FORT LAUDERDALE, Fla. -- Before becoming a head coach in 1999, Bob Stoops worked under a varied group of coaches. Each helped shape his career.

While working at Iowa after playing for the Hawkeyes, Stoops worked on a staff that included legendary members like Hayden Fry, Barry Alvarez, Dan McCarney and Bill Brazier. At Kansas State he worked with Jim Leavitt as a co-coordinator under Bill Snyder. And at Florida, he was defensive coordinator on a national championship team in 1996 that was coached by Steve Spurrier.

Stoops credits all his mentors with molding his coaching career that has included three national title game appearances heading into Thursday's game against Florida.

"I've been with some great head coaches, but also some great assistant coaches, too," Stoops said. "I've just been around a lot of just quality coaches that I've learned from."

Fry, whom Stoops played for during his career at Iowa, still holds special prominence.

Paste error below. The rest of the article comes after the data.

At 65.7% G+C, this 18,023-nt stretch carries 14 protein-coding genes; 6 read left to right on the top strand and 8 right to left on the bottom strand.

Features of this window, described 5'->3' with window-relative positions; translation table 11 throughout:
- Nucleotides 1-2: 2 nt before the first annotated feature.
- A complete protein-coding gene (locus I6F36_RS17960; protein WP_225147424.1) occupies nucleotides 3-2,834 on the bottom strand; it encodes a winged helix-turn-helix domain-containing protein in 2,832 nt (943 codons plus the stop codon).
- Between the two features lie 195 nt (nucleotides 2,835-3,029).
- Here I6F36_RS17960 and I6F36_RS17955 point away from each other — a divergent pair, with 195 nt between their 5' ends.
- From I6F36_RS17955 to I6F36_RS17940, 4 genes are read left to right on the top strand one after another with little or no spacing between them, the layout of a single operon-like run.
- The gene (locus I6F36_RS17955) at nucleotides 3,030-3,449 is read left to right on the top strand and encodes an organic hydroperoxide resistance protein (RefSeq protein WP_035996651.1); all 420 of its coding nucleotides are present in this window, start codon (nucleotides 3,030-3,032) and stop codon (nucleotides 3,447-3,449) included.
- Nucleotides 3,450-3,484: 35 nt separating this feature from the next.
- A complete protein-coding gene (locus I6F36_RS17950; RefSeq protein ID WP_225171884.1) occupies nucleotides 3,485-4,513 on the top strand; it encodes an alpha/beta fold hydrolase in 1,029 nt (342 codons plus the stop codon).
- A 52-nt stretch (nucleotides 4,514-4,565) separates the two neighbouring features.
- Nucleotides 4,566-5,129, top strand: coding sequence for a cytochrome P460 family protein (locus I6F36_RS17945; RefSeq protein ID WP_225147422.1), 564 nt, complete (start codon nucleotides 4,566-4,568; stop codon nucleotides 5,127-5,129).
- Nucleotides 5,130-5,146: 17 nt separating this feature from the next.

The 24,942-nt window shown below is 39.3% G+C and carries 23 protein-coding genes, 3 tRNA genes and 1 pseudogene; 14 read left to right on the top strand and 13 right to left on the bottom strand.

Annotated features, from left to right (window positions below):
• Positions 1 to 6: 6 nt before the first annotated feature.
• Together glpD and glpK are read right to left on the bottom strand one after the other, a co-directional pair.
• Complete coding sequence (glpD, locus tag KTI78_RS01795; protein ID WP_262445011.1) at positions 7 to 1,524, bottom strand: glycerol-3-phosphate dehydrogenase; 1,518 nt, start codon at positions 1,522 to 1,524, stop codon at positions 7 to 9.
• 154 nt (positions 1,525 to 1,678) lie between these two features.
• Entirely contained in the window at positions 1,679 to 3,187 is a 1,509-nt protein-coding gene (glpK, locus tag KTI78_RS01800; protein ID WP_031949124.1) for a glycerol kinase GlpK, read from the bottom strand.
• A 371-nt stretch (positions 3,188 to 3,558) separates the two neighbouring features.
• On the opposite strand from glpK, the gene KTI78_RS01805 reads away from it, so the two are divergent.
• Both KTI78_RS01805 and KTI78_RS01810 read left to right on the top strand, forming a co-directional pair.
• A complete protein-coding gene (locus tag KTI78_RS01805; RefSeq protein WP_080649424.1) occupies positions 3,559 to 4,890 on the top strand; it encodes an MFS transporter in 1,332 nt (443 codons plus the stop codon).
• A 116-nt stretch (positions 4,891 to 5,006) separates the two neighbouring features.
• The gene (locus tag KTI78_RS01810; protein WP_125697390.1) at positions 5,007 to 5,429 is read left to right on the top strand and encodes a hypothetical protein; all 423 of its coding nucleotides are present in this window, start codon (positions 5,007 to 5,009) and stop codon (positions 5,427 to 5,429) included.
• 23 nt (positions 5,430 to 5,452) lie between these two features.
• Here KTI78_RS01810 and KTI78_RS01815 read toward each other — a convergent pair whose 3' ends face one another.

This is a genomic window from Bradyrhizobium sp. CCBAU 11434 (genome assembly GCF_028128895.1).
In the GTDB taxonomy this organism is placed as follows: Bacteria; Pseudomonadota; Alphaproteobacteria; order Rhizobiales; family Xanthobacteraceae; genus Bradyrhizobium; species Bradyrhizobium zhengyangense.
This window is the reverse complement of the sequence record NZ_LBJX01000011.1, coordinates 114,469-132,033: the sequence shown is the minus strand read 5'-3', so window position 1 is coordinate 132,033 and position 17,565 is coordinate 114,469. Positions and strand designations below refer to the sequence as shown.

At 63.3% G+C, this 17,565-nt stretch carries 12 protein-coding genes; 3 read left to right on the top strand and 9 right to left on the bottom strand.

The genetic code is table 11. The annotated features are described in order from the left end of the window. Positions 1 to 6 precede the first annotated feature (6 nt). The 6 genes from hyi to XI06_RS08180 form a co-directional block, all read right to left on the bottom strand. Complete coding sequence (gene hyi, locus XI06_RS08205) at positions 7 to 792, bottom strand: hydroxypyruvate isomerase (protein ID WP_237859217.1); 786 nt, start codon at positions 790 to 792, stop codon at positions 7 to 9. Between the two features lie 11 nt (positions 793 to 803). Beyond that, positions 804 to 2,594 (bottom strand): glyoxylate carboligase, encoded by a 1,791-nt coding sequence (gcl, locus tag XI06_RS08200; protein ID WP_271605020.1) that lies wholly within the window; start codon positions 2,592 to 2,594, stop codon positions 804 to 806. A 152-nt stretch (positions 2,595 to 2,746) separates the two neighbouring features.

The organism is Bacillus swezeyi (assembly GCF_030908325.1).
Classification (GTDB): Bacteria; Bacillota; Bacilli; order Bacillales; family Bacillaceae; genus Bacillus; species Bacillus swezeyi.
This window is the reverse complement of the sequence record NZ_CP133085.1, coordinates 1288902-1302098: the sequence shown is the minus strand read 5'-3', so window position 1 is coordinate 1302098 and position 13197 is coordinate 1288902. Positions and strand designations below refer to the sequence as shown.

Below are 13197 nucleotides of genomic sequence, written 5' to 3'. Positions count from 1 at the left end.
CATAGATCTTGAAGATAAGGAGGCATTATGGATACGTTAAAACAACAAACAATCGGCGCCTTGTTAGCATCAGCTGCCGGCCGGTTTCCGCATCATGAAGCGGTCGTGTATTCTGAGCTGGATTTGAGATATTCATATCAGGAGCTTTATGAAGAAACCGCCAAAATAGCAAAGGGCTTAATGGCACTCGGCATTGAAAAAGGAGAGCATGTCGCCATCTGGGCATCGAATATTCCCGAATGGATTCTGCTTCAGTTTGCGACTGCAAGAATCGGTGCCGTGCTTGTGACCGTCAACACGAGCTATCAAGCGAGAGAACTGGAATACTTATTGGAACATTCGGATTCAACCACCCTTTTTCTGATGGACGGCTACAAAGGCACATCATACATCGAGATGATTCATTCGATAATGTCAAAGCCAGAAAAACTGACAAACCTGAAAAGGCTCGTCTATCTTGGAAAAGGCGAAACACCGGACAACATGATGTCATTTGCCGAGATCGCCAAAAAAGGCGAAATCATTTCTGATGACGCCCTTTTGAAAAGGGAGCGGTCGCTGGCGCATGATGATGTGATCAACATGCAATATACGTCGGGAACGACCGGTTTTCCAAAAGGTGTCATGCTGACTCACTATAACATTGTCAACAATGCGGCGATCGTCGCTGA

"Coach Fry I thought was a great leader and did a great job with his assistant coaches," Stoops said.  

His career began as a defensive backs coach with Snyder in 1989. He remained at Kansas State for seven seasons.

"Coach Snyder was just a determined guy," Stoops said. "I was at the ground floor at Kansas State. I learned a lot from that experience."

But working with Spurrier gave him his best training for becoming a head coach.

"Coach Spurrier was just an amazing competitor," Stoops said. "I felt I learned to really love the competition of it all from watching him and being around him. All his assistant coaches were great recruiters, very professional in how they handled their business. So as a young guy, I got to see that all the time."

His Florida association led to an interesting exchange at Wednesday's press conference. Former Florida sports information director John Humenik, who now works as the executive director for the College Sports Information Directors of America, referred to Stoops as "Bobby" when he left the podium.

"I haven't been called that since I left Florida," Stoops said, chuckling.